picture and glucose tolerance results. Bromocriptine is effective
when given orally.
It is also useful in non-functioning pituitary tumors,
acromegaly, premenstrual syndrome, cyclical mastalgia, polycystic
CLINICAL INDICATIONS WITH DOSAGE
Parkinson's disease:- Sicriptin
treatment should be initiated with 1.25 mg (1 tab/day). Weekly increments
in daily dosage by 1.25 mg (1 tab/day) is advised to achieve the
lowest effective dose. The weekly dosage increase is advised till
a satisfactory therapeutic response is achieved in 2 or 3 divided
doses. The normal therapeutic range of Sicriptin 10-40 mg/day.
In case adverse effects are observed, reduce the dose temporarily
for 1 week and increase the dose once adverse effect disappears.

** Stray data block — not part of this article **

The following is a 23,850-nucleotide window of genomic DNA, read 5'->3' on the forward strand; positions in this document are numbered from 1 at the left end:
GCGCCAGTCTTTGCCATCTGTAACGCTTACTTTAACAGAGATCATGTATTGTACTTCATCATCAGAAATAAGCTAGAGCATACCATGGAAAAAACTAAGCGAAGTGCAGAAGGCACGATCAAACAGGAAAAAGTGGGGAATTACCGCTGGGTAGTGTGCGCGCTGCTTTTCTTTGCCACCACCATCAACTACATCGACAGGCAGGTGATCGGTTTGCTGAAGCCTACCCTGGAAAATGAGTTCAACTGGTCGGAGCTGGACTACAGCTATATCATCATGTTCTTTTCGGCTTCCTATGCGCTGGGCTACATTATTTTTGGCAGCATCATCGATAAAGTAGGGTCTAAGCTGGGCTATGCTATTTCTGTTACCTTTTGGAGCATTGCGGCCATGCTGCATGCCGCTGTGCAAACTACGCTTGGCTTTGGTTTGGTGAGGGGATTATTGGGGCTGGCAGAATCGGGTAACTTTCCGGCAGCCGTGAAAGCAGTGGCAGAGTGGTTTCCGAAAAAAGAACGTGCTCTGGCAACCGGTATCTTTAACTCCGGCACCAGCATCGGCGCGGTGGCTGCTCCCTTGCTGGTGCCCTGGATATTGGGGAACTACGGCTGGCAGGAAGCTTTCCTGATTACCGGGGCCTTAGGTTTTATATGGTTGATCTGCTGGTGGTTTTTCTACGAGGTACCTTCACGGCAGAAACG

Female infertility:- Sicriptin 1.25 mg (1 tab) two or
three times daily. The dosage may be increased by 1.25 mg(1 tab)
for adequate response. Sicriptin should be administered for
few cycles to prevent relapse and till normal menstrual cycle and
ovulation is not attained. If menstruation does not occur within
3 days of the expected date, Sicriptin should be discontinued
and pregnancy test performed.
Sicriptin 1.25 mg (1 tab) two or
three times a day and gradually increase to therapeutic range. The
duration of treatment should not exceed six months.
Acromegaly:- Sicriptin 1.25 mg (1 tab) 2 or 3 times
daily. Gradual increase in dosage depending on response to achieve
therapeutic effect and minimal incidence of adverse effect to a
maximum of 10-20 mg Bromocriptine.
Sicriptin 1.25 mg (1 tab) daily from day 14 of the menstrual
cycle and gradual increase in dose by 1.25 mg ( 1 tab) upto 2.5mg
(Sicriptin 2.5 mg 1 tab)twice daily until menstruation begins.
Benign Breast diseases:-
Sicriptin 1.25 mg(1 tab)
2-3 times daily to a maximum dose of 5-7.5 mg daily. Treatment to